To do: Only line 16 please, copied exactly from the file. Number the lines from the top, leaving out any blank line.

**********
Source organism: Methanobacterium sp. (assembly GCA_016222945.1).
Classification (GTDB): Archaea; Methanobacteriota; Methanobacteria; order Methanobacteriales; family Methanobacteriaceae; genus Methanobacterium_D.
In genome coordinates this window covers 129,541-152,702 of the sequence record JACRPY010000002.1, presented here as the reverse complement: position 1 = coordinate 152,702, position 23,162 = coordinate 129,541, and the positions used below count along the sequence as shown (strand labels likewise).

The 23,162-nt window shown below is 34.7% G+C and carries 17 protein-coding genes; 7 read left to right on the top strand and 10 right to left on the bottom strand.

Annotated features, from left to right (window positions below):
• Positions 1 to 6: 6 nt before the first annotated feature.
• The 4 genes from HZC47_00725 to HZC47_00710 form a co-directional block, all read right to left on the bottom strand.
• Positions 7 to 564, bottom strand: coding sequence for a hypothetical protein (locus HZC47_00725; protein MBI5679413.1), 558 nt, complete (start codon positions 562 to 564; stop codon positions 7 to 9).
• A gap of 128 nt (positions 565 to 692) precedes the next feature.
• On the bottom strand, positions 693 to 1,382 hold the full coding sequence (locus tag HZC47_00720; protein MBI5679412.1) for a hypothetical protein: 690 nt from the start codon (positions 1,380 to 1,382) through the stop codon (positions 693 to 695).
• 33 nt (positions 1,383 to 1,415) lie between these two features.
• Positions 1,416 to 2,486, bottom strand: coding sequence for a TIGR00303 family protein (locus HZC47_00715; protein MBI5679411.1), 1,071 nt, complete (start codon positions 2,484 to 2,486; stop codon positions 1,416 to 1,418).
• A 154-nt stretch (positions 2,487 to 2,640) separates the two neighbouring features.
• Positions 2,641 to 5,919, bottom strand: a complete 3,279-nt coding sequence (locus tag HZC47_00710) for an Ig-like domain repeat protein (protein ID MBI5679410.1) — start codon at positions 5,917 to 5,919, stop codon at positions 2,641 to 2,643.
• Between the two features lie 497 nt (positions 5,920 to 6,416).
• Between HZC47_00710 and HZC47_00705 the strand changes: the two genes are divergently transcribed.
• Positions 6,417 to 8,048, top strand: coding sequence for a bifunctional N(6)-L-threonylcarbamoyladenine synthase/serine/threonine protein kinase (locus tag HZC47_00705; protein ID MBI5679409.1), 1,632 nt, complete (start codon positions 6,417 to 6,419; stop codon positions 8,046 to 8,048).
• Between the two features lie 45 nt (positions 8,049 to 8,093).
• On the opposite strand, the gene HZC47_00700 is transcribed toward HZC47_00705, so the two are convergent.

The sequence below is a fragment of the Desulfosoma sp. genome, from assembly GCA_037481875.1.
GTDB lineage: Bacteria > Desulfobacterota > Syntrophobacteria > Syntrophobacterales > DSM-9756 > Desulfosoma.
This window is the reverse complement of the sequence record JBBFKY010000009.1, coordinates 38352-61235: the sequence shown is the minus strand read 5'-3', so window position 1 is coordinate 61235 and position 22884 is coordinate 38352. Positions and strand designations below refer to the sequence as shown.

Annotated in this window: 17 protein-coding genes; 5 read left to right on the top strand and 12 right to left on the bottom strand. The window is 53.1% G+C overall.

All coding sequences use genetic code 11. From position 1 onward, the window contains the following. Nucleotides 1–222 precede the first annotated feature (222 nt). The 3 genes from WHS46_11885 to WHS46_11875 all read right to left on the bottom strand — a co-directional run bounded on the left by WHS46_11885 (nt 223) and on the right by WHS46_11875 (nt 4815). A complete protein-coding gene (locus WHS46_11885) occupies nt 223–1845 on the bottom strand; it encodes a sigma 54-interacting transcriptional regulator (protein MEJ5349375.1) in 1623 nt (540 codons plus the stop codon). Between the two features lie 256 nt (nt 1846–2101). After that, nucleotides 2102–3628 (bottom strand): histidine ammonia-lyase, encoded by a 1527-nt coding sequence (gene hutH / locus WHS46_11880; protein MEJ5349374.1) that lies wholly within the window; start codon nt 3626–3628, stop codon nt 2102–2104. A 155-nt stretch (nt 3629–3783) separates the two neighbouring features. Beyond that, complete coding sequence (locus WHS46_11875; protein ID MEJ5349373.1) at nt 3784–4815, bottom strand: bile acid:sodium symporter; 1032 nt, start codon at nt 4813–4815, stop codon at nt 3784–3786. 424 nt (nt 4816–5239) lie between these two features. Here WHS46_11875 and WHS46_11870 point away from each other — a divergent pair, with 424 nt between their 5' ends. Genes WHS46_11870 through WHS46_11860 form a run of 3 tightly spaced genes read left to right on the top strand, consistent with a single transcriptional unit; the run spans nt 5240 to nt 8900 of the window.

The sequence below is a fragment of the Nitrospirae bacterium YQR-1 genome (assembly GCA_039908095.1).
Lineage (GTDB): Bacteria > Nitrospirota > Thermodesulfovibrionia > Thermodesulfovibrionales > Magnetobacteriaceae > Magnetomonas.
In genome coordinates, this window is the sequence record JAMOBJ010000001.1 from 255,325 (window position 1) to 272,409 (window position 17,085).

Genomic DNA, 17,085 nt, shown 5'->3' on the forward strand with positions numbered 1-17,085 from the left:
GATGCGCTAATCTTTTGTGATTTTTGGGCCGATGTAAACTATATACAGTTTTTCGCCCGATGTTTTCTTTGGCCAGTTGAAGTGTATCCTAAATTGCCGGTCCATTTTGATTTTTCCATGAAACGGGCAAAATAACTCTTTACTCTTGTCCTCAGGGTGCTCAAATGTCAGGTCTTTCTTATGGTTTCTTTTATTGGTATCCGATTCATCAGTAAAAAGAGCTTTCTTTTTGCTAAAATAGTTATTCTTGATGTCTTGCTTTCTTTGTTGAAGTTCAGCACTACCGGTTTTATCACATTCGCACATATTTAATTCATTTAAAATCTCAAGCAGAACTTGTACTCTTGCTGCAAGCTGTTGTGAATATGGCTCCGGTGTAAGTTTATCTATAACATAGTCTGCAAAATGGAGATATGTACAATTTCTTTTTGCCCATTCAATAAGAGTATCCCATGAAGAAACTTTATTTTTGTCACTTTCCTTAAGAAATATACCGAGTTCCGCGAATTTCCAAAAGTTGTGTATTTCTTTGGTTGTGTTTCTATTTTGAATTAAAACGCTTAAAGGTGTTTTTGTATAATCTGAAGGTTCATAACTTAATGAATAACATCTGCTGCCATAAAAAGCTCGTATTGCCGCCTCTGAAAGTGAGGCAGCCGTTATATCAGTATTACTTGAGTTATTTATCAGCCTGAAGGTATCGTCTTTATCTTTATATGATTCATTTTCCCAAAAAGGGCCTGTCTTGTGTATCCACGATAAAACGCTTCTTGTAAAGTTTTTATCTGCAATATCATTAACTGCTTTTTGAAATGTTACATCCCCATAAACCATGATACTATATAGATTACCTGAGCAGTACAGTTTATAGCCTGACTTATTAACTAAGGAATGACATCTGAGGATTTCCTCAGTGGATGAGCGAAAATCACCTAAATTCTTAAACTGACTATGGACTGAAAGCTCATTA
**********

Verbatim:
• Between HZC47_00710 and HZC47_00705 the strand changes: the two genes are divergently transcribed.